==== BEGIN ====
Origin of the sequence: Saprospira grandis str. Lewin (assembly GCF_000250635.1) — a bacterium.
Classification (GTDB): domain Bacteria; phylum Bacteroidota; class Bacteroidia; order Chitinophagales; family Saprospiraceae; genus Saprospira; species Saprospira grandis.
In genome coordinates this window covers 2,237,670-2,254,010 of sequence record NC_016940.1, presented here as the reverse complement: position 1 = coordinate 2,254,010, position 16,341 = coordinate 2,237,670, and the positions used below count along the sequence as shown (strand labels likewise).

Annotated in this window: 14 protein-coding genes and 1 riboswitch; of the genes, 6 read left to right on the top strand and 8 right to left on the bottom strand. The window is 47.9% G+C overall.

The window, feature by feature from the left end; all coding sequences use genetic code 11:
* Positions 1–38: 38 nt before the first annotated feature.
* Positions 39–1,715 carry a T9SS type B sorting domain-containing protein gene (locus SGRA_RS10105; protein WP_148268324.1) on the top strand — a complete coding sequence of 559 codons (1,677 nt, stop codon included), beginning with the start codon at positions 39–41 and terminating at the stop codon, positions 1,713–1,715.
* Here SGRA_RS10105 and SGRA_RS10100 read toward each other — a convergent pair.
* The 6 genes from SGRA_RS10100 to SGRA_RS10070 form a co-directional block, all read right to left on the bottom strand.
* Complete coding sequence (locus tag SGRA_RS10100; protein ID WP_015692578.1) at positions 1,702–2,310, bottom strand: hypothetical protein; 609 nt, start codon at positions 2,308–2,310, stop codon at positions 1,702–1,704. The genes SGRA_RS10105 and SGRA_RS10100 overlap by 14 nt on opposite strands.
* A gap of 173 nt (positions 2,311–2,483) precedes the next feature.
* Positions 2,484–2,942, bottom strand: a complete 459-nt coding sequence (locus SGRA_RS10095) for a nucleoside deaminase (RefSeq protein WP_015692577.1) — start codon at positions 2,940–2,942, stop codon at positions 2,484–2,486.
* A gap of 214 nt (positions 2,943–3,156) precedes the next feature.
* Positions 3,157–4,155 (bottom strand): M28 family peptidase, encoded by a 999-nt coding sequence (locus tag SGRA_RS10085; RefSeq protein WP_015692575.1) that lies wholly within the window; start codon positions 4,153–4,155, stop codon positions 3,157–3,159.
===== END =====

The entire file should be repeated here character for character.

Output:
Origin of the sequence: Saprospira grandis str. Lewin (assembly GCF_000250635.1) — a bacterium.
Classification (GTDB): domain Bacteria; phylum Bacteroidota; class Bacteroidia; order Chitinophagales; family Saprospiraceae; genus Saprospira; species Saprospira grandis.
In genome coordinates this window covers 2,237,670-2,254,010 of sequence record NC_016940.1, presented here as the reverse complement: position 1 = coordinate 2,254,010, position 16,341 = coordinate 2,237,670, and the positions used below count along the sequence as shown (strand labels likewise).

Annotated in this window: 14 protein-coding genes and 1 riboswitch; of the genes, 6 read left to right on the top strand and 8 right to left on the bottom strand. The window is 47.9% G+C overall.

The window, feature by feature from the left end; all coding sequences use genetic code 11:
* Positions 1–38: 38 nt before the first annotated feature.
* Positions 39–1,715 carry a T9SS type B sorting domain-containing protein gene (locus SGRA_RS10105; protein WP_148268324.1) on the top strand — a complete coding sequence of 559 codons (1,677 nt, stop codon included), beginning with the start codon at positions 39–41 and terminating at the stop codon, positions 1,713–1,715.
* Here SGRA_RS10105 and SGRA_RS10100 read toward each other — a convergent pair.
* The 6 genes from SGRA_RS10100 to SGRA_RS10070 form a co-directional block, all read right to left on the bottom strand.
* Complete coding sequence (locus tag SGRA_RS10100; protein ID WP_015692578.1) at positions 1,702–2,310, bottom strand: hypothetical protein; 609 nt, start codon at positions 2,308–2,310, stop codon at positions 1,702–1,704. The genes SGRA_RS10105 and SGRA_RS10100 overlap by 14 nt on opposite strands.
* A gap of 173 nt (positions 2,311–2,483) precedes the next feature.
* Positions 2,484–2,942, bottom strand: a complete 459-nt coding sequence (locus SGRA_RS10095) for a nucleoside deaminase (RefSeq protein WP_015692577.1) — start codon at positions 2,940–2,942, stop codon at positions 2,484–2,486.
* A gap of 214 nt (positions 2,943–3,156) precedes the next feature.
* Positions 3,157–4,155 (bottom strand): M28 family peptidase, encoded by a 999-nt coding sequence (locus tag SGRA_RS10085; RefSeq protein WP_015692575.1) that lies wholly within the window; start codon positions 4,153–4,155, stop codon positions 3,157–3,159.